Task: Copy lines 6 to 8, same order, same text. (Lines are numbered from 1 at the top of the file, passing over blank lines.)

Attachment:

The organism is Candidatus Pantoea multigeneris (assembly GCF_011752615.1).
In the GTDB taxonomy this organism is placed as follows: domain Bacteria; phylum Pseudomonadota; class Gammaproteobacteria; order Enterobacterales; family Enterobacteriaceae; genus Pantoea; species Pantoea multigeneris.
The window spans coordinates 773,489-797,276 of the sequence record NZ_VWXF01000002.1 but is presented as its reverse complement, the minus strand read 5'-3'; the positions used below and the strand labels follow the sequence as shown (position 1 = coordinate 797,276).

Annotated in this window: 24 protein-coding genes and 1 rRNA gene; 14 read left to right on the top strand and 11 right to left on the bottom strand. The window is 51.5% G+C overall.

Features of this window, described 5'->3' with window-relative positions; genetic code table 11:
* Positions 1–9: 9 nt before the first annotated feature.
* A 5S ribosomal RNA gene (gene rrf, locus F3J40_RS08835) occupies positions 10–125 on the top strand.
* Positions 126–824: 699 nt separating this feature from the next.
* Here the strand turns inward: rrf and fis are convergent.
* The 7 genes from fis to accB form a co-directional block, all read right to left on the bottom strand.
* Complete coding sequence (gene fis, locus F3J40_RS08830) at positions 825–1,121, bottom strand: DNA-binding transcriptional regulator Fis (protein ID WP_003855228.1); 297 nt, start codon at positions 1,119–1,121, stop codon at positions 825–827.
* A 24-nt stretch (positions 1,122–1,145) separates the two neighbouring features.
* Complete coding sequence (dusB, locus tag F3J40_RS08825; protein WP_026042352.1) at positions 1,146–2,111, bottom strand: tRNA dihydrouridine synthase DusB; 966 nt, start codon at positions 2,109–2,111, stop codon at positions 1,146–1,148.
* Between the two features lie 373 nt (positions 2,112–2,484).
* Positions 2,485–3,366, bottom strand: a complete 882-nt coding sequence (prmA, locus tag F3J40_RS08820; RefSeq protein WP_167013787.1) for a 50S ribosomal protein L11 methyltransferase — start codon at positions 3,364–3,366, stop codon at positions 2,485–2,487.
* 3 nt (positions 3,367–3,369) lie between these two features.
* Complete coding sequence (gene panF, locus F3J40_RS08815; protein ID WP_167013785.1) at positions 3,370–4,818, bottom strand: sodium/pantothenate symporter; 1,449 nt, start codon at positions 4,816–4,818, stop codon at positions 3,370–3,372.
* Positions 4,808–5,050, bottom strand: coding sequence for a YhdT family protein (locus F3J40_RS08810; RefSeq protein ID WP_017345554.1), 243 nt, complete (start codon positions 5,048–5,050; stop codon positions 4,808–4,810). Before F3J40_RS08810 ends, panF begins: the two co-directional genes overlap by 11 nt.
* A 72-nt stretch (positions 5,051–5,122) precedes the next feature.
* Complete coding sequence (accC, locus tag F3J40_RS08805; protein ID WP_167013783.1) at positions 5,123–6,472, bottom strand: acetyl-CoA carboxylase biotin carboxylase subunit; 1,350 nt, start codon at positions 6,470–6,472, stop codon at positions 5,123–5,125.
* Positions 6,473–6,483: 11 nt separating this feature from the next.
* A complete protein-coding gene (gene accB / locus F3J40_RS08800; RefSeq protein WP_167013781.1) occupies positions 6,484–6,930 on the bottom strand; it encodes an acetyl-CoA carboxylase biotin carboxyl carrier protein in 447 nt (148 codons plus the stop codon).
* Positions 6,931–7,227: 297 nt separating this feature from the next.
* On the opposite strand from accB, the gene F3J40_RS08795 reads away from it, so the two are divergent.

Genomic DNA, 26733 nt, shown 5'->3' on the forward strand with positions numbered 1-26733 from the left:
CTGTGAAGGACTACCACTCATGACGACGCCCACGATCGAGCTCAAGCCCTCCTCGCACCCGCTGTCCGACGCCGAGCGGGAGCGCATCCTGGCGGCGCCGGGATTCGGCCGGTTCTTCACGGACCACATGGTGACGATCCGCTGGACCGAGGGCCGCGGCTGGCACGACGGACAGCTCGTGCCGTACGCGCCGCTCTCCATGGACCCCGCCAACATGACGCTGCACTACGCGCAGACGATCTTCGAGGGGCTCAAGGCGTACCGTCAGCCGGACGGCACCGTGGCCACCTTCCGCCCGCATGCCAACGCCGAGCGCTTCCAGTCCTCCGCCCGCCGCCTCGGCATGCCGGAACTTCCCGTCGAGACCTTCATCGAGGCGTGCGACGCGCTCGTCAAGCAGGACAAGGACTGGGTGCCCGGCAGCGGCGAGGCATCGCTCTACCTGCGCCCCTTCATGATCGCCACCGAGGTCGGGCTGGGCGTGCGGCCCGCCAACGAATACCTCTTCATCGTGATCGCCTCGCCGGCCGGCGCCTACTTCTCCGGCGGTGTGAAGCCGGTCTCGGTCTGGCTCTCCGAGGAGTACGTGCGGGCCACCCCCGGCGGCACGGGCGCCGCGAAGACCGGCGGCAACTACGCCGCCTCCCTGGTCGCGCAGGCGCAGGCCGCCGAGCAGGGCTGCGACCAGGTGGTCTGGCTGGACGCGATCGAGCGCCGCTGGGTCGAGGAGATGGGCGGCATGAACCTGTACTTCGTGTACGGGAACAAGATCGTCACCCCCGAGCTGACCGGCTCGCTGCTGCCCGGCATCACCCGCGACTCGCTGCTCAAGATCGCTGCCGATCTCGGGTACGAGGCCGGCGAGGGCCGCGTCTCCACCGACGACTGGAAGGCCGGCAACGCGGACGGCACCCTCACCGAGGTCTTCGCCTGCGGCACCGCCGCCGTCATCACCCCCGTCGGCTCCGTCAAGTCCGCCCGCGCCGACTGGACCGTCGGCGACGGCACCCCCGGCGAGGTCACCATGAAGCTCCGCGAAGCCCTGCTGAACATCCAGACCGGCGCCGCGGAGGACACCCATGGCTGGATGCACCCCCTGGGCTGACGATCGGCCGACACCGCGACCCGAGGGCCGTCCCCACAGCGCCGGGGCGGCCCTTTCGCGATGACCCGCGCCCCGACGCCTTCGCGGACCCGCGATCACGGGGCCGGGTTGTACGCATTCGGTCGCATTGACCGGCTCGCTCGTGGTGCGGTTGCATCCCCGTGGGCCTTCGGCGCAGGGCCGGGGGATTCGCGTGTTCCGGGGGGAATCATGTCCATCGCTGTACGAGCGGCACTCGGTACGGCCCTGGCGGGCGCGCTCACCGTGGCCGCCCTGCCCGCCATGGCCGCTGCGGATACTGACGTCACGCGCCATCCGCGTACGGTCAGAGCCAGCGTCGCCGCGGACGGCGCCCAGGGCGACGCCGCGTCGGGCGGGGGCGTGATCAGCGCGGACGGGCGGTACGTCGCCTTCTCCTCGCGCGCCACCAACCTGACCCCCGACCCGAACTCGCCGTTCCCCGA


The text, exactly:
* Positions 1–9: 9 nt before the first annotated feature.
* A 5S ribosomal RNA gene (gene rrf, locus F3J40_RS08835) occupies positions 10–125 on the top strand.
* Positions 126–824: 699 nt separating this feature from the next.